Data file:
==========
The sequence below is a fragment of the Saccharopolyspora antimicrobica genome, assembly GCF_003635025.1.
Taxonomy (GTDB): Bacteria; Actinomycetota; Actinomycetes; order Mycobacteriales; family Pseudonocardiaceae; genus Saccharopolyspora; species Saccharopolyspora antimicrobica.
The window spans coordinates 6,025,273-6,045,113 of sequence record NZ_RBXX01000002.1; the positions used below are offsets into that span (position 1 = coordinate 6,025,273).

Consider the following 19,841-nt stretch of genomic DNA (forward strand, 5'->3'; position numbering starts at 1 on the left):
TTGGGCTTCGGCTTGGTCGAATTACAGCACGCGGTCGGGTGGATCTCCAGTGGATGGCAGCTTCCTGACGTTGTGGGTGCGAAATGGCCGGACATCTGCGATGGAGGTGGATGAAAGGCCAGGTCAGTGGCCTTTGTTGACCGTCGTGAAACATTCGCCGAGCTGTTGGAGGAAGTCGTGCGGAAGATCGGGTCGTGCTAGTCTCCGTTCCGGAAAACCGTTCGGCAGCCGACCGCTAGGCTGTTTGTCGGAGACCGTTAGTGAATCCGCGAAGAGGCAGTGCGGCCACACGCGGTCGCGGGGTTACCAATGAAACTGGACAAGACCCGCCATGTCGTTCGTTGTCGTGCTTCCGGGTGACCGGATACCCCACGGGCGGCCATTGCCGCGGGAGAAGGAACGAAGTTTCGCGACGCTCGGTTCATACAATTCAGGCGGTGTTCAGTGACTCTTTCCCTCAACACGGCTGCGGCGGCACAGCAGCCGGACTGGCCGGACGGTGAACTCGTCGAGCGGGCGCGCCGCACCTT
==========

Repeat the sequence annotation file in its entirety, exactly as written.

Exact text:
The sequence below is a fragment of the Saccharopolyspora antimicrobica genome, assembly GCF_003635025.1.
Taxonomy (GTDB): Bacteria; Actinomycetota; Actinomycetes; order Mycobacteriales; family Pseudonocardiaceae; genus Saccharopolyspora; species Saccharopolyspora antimicrobica.
The window spans coordinates 6,025,273-6,045,113 of sequence record NZ_RBXX01000002.1; the positions used below are offsets into that span (position 1 = coordinate 6,025,273).

Consider the following 19,841-nt stretch of genomic DNA (forward strand, 5'->3'; position numbering starts at 1 on the left):
TTGGGCTTCGGCTTGGTCGAATTACAGCACGCGGTCGGGTGGATCTCCAGTGGATGGCAGCTTCCTGACGTTGTGGGTGCGAAATGGCCGGACATCTGCGATGGAGGTGGATGAAAGGCCAGGTCAGTGGCCTTTGTTGACCGTCGTGAAACATTCGCCGAGCTGTTGGAGGAAGTCGTGCGGAAGATCGGGTCGTGCTAGTCTCCGTTCCGGAAAACCGTTCGGCAGCCGACCGCTAGGCTGTTTGTCGGAGACCGTTAGTGAATCCGCGAAGAGGCAGTGCGGCCACACGCGGTCGCGGGGTTACCAATGAAACTGGACAAGACCCGCCATGTCGTTCGTTGTCGTGCTTCCGGGTGACCGGATACCCCACGGGCGGCCATTGCCGCGGGAGAAGGAACGAAGTTTCGCGACGCTCGGTTCATACAATTCAGGCGGTGTTCAGTGACTCTTTCCCTCAACACGGCTGCGGCGGCACAGCAGCCGGACTGGCCGGACGGTGAACTCGTCGAGCGGGCGCGCCGCACCTT